A day that seemed so far away is finally here: You have finished your last cancer treatment. You are elated and eager to get back to your everyday life — one that doesn’t revolve around chemo, radiation or cancer itself.
Still, you may have moments of intense uncertainty. In fact, along with relief, you may also wonder, “Will my cancer come back?”
“It may help to know that worries like this are an entirely normal part of surviving cancer,” says Rae Norrod, manager of Cancer Support Services for Kettering Health Network. “Usually, these worries are most severe in the first year after treatment, but they should get better as time passes.”
In the meantime, here are ways to feel less anxious and more in control:
Get accurate information. No one can predict with absolute certainty what the future holds. Still, cancer often follows a predictable pattern of recurrence. “Be sure to talk with your doctor about how likely it is that your cancer will return — and what symptoms to watch for,” Norrod advises. “You may be worrying unnecessarily.”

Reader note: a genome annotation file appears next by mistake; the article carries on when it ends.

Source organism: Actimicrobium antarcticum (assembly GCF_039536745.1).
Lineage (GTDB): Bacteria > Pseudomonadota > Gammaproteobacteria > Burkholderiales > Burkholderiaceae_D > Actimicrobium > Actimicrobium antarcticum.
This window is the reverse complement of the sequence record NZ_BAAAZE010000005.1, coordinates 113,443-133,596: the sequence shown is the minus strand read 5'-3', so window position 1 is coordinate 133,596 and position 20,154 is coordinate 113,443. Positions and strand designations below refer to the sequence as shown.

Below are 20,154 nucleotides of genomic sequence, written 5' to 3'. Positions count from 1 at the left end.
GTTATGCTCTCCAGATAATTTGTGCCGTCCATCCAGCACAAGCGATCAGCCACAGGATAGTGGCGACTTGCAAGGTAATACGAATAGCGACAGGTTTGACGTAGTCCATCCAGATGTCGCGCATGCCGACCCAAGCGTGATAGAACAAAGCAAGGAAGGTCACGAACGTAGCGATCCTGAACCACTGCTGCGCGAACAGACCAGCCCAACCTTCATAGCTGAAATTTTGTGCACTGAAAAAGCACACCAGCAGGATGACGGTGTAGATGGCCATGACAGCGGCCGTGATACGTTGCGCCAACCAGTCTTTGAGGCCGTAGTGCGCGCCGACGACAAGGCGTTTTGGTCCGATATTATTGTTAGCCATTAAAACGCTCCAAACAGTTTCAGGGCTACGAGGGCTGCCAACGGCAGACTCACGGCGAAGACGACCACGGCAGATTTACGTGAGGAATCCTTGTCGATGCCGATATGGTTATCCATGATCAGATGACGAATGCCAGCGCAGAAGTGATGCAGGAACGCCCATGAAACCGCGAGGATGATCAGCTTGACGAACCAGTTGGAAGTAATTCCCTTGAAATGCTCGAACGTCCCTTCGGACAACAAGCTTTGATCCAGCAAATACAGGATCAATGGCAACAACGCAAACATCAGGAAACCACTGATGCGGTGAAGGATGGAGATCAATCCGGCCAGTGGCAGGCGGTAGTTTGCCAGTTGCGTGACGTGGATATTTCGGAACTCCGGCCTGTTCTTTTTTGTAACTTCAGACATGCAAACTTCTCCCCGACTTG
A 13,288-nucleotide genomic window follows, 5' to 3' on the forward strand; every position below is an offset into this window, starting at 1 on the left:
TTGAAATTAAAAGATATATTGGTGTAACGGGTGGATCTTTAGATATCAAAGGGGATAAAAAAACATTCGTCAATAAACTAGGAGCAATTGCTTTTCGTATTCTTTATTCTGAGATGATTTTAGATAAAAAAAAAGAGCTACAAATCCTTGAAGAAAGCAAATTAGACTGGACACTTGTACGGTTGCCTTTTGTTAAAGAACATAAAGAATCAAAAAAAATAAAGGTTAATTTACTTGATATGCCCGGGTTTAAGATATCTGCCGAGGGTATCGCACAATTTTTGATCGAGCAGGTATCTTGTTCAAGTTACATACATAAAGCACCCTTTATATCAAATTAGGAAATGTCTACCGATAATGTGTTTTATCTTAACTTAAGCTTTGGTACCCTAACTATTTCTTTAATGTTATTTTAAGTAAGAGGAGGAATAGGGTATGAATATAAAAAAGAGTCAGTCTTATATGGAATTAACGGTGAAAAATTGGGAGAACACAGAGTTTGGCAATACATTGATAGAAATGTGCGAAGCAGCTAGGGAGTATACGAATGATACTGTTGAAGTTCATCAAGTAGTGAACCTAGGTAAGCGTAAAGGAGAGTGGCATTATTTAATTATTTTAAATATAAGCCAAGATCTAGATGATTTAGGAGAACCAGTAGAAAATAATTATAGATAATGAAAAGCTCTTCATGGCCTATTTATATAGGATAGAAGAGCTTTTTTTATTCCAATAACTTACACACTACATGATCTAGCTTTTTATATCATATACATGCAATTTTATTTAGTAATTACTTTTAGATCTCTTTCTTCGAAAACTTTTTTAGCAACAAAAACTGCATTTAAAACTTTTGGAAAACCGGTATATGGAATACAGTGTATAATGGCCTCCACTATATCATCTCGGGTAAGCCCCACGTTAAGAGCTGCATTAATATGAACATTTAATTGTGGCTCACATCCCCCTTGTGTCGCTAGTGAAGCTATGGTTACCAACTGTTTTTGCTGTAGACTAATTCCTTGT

Practice letting go. When fears about cancer’s return enter your mind, try not to let them linger. Some survivors picture their fears floating away, or even being vaporized. This might work for you. Others turn their worries over to a higher power.
Reach out. Rather than bottling up your concerns, share them with a trusted friend, family member or spiritual or mental health counselor. The simple act of talking openly can make worries less intense, especially when you are comforted by a caring listener.
“You may also consider joining a support group or taking classes for cancer survivors,” says Norrod. “The emotional support of people who know what you are going through from firsthand experience can be tremendously helpful. Fellow survivors may also share practical information about what to expect after treatment and how to manage worries that cancer may return.”
Norrod suggests one class that may be beneficial to cancer survivors: Life After Treatment — What’s Next? “This class is for anyone finishing cancer treatment or on maintenance therapy, and entering long-term cancer survivorship. Call 855-500-2873 for more information and class times.
Make positive lifestyle changes. Healthy habits can help you feel in control, and they are especially important for cancer survivors. Regular exercise, for example, can help you feel less anxious and fatigued, while a nutritious diet can help you regain strength after treatment. Studies suggest that diet and exercise may help prevent certain cancers from returning.
Finally, do your best to celebrate and embrace this new chapter in your life as you join the more than 15 million Americans alive today who have had cancer.
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